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Taliban issue to dominate Annan's talks with India

Taliban issue to dominate Annan's talks with India

Publication: The Economic Times
Date: March 10, 2001
Coming to India after four years, the UN Secretary-General, Kofi Annan has deliberately wiped out all thoughts of Kashmir from his head, though during his sojourn in Islamabad, he will doubtless get an earful on the subject from the Pakistani establishment.

His itinerary in India is packed with other, more internationally relevant issues. From international terrorism, Afghanistan and the problem of the Taliban to peace-keeping will dominate his discussions with Indian leaders.

In the past few years, Mr. Annan's proposals to visit India has prompted such a cool response that he has ended up skirting the country while visiting the region. In '98, after the nuclear tests, India refused to have to listen to a homily on nuclear weapons from him, or on the Kashmir problem. This time, his last stop will be India, after touring Kathmandu, Dhaka and Islamabad.

As a matter of fact, Mr. Annan's office went on record on Thursday to say that Kashmir would definitely not be on the agenda during his visit here. The clarification was necessary to keep tempers in check in Delhi, and not raise unnecessary hopes in Islamabad.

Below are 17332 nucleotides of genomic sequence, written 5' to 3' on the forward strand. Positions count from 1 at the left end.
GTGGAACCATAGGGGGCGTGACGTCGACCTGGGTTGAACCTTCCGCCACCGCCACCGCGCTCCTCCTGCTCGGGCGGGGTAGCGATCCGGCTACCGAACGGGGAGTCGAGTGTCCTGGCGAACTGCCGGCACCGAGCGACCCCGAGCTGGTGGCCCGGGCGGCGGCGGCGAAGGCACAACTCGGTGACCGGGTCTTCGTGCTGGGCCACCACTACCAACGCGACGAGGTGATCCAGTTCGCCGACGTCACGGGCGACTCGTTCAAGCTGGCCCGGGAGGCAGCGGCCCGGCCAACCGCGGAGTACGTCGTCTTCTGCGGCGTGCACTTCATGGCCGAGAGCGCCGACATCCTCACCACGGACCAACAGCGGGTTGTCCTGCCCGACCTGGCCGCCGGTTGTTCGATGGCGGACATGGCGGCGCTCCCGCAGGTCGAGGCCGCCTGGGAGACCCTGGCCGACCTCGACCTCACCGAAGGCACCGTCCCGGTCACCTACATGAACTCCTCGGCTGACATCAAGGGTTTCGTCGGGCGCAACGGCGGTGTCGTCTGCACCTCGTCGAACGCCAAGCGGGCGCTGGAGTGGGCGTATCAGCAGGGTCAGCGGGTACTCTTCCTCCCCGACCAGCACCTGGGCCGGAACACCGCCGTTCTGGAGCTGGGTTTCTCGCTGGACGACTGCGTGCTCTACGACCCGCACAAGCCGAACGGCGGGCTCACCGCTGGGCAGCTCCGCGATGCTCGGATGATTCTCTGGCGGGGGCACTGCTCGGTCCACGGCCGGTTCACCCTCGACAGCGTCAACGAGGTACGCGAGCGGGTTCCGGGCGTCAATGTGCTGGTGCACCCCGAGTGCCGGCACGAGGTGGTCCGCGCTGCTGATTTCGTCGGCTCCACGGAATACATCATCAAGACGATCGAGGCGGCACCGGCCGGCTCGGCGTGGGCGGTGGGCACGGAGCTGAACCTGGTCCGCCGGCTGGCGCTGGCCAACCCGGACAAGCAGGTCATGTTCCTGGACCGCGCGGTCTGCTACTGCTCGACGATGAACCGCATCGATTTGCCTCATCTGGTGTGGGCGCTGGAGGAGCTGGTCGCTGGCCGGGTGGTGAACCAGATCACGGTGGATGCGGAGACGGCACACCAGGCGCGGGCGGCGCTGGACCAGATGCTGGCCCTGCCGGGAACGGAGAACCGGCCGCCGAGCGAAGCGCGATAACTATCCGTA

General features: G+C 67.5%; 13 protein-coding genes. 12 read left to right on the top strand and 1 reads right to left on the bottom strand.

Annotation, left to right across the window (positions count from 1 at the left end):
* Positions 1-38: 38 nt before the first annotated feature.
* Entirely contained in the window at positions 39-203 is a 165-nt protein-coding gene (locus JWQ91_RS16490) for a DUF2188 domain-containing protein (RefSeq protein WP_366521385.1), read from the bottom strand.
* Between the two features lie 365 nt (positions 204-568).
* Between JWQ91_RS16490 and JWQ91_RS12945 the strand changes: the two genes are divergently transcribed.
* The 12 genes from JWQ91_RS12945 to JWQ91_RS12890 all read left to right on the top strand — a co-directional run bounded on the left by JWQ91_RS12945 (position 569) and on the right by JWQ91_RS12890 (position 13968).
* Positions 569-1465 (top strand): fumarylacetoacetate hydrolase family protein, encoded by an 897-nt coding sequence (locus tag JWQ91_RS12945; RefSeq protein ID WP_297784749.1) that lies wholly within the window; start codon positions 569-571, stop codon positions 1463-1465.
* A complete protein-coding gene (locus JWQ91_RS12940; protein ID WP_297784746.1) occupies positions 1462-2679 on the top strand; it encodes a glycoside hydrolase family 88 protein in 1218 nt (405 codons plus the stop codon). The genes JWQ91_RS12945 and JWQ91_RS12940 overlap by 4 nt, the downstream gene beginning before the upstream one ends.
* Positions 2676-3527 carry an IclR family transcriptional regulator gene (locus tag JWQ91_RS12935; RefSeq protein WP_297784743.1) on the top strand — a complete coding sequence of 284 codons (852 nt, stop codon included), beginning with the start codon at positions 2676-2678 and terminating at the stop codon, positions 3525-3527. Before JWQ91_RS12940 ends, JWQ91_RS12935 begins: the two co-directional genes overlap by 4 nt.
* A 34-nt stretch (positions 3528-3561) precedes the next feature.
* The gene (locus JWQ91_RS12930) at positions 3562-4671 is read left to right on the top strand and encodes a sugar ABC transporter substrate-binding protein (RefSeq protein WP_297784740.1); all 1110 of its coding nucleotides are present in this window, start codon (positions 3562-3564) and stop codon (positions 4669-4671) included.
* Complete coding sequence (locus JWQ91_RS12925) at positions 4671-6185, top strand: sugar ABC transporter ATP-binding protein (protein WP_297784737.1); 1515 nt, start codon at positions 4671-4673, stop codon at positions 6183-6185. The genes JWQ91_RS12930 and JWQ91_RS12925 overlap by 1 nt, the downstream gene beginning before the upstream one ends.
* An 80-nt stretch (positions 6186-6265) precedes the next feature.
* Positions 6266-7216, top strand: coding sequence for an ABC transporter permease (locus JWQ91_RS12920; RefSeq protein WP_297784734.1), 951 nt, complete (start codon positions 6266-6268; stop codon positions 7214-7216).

Undeterred, Pakistan is reportedly going out of its way to keep the Kashmir fires burning.

For India, the burning issue will be Afghanistan, Taliban, international terrorism and the desecration of heritage - all connected to the larger problem of religious fundamentalism. Being one of the five countries to sponsor the sanctions resolution on the Taliban (No 1333) last November, India has at last registered its interests in the fate of Afghanistan. This was duly acknowledged by the UN last year, when Mr. Annan's designated envoy, Francesc Vendrell, visited India in May and November to finesse the international position on Afghanistan.

Taliban's latest acts of destruction might prompt some countries to consider engaging them instead of isolating them. But India will make the argument that the forces of Taliban, whether from Afghanistan or Pakistan will need to be combatted not engaged.

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